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Subject: "ETUDES by H.Lander" Archived thread - Read only
 
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Conferences What's Happening Topic #972
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Terry

02-10-00, 10:39 PM (GMT)
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"ETUDES by H.Lander"
 
   I've been curious recently as to why ETUDES is becoming so popular amongst ballet companies. ABT is doing it, POB has done it, ENB is doing it, and La Scala Milan will be doing it next year. Does anyone know when this piece was choreographed and who Harald Lander is?

THANKS!


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  Subject     Author     Message Date     ID  
  RE: ETUDES by H.Lander Fuzzyface 03-10-00 1
  RE: ETUDES by H.Lander MPN 03-10-00 2
     RE: ETUDES by H.Lander Eugene Merrett 03-10-00 3
  RE: ETUDES by H.Lander gerald dowler 03-10-00 4
     RE: ETUDES by H.Lander Richard J 03-10-00 5
  RE: ETUDES by H.Lander valerie lawson 04-10-00 6
  RE: ETUDES by H.Lander TERRY 04-10-00 7
     RE: ETUDES by H.Lander Kate R 04-10-00 8
         RE: ETUDES by H.Lander Alexandra 07-10-00 9
             RE: ETUDES by H.Lander Bruce Madmin 08-10-00 10
                 RE: ETUDES by H.Lander Alexandra 08-10-00 11
         RE: ETUDES by H.Lander alison 11-10-00 12

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Fuzzyface

03-10-00, 09:00 AM (GMT)
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1. "RE: ETUDES by H.Lander"
In response to message #0
 
   It's mystifying - I've always thought that it was a tedious ballet - or at least it's always been awful when I've seen ENB dance it. It was originally choreographed for the Royal Danish Ballet in the early 1950's (I think), but quickly became a trademark for the old London Festival Ballet. I think it was one of the first things they did on TV. Basically it's a class room ballet moving from barre work to centre practice,and flashy bits at the end. It also has really awful music.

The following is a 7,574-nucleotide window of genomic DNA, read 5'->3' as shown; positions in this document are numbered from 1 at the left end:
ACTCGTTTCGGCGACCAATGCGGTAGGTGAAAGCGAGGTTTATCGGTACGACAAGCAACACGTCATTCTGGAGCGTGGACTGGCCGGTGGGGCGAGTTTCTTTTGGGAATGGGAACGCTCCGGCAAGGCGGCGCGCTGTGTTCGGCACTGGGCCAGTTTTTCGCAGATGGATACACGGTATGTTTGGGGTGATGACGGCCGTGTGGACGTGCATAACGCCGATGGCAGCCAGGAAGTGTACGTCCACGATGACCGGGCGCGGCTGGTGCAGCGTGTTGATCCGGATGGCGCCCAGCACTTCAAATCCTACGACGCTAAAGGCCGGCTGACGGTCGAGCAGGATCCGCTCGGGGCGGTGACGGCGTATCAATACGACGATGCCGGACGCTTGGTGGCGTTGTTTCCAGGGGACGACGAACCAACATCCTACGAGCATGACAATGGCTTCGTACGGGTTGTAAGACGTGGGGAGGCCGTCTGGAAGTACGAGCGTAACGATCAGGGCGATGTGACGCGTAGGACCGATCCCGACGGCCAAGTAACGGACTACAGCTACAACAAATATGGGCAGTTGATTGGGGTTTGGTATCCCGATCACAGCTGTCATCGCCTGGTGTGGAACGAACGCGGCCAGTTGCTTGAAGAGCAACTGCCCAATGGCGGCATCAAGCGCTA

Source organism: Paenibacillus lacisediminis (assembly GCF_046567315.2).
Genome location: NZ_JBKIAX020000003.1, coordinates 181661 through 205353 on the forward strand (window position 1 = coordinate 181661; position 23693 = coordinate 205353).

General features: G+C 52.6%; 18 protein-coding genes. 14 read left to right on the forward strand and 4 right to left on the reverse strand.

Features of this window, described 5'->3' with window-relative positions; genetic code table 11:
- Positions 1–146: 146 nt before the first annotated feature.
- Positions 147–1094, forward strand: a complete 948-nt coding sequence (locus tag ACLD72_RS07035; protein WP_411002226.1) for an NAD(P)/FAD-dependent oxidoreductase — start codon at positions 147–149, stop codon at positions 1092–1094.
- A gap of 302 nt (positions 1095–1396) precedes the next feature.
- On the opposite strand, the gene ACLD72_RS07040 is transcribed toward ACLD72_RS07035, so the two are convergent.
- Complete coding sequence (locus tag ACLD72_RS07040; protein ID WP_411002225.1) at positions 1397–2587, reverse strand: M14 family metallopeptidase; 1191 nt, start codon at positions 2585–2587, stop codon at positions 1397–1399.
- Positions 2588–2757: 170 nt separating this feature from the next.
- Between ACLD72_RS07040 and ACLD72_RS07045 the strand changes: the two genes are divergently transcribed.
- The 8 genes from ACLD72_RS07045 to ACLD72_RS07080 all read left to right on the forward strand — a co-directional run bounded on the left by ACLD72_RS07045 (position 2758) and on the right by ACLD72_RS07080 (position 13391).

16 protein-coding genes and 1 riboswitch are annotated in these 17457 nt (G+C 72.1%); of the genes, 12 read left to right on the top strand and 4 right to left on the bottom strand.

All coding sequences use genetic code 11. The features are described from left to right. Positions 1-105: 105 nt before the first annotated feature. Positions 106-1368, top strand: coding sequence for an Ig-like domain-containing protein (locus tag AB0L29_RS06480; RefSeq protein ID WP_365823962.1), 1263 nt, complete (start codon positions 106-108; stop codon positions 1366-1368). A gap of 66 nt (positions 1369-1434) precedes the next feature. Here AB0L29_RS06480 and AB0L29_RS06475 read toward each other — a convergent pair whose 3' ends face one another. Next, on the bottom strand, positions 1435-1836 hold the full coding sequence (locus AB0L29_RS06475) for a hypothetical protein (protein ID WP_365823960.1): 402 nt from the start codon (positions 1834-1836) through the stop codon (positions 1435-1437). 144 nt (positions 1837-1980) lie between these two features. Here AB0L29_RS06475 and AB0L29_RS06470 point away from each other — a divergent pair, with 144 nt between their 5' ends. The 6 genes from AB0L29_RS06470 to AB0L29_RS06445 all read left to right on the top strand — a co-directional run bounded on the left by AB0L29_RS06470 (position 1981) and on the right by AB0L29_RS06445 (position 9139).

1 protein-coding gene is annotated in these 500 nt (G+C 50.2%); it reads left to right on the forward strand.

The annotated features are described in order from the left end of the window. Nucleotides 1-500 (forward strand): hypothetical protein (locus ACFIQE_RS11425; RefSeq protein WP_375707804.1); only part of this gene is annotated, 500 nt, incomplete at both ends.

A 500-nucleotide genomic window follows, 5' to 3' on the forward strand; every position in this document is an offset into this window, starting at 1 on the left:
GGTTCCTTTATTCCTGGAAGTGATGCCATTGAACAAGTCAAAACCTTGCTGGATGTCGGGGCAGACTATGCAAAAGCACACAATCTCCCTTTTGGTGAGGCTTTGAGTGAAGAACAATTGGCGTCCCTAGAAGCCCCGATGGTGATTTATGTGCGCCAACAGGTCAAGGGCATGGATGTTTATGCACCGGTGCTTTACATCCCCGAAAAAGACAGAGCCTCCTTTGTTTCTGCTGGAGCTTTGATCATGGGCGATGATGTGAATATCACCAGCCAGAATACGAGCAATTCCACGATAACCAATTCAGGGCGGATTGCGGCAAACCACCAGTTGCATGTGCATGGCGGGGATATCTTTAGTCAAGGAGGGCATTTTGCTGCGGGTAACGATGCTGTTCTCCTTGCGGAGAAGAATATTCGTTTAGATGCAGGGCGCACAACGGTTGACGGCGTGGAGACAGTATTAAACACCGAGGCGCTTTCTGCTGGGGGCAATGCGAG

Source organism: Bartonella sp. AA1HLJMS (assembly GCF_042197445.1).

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MPN

03-10-00, 09:47 AM (GMT)
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2. "RE: ETUDES by H.Lander"
In response to message #0
 
   It's one of the greatest neoclassical ballet of the century. It was created for Royal Danish Ballet at the mid century and how Funny face say it shows a troup since the barre exercices to the practice and a stage final. We have two group of ballerinas, one in black tutus, one in white tutus, the men are in academic costum grey. It's for three solist, two men and one girl. The Girl's variation is one of the most difficult I saw, It begins by déboulés more and more fast and after it's difficulte to describe it. One of the man has a variation based on fouettés with 6 girls around him which must tourn with him at the same speed. The man must make the famous "mazurka" after.